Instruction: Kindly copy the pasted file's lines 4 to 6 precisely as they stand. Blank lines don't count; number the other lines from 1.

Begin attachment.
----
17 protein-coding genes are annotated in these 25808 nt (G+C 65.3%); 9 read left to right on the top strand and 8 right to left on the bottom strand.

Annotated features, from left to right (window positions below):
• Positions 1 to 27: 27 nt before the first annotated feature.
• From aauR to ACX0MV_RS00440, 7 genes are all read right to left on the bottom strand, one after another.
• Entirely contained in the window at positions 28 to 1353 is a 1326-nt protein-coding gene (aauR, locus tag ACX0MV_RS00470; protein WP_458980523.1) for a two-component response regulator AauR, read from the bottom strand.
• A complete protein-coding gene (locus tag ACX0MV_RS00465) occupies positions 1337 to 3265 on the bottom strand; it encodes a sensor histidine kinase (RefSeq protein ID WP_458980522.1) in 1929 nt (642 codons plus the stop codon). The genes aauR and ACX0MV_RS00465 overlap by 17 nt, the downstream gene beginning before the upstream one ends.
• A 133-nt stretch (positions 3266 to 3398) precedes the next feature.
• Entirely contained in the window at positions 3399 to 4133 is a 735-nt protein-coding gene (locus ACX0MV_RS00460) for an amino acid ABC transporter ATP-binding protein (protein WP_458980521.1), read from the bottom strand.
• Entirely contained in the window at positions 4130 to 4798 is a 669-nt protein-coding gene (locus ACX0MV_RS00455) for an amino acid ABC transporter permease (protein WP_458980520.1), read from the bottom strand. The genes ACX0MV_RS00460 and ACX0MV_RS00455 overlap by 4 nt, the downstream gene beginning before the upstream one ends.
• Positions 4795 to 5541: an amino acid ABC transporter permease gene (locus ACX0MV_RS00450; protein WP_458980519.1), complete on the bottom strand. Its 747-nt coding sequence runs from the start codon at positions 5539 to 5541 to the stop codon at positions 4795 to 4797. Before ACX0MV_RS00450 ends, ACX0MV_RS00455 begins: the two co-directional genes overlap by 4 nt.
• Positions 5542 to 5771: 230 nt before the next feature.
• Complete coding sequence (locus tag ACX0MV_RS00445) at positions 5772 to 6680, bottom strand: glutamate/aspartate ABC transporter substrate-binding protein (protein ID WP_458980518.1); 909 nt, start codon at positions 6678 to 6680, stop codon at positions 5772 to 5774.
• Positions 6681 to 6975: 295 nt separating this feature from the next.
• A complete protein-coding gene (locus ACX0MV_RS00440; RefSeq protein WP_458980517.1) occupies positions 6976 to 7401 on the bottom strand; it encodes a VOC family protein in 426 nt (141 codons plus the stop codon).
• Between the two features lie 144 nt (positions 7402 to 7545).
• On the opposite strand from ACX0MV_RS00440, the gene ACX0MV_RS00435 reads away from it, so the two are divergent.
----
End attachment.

• From aauR to ACX0MV_RS00440, 7 genes are all read right to left on the bottom strand, one after another.
• Entirely contained in the window at positions 28 to 1353 is a 1326-nt protein-coding gene (aauR, locus tag ACX0MV_RS00470; protein WP_458980523.1) for a two-component response regulator AauR, read from the bottom strand.
• A complete protein-coding gene (locus tag ACX0MV_RS00465) occupies positions 1337 to 3265 on the bottom strand; it encodes a sensor histidine kinase (RefSeq protein ID WP_458980522.1) in 1929 nt (642 codons plus the stop codon). The genes aauR and ACX0MV_RS00465 overlap by 17 nt, the downstream gene beginning before the upstream one ends.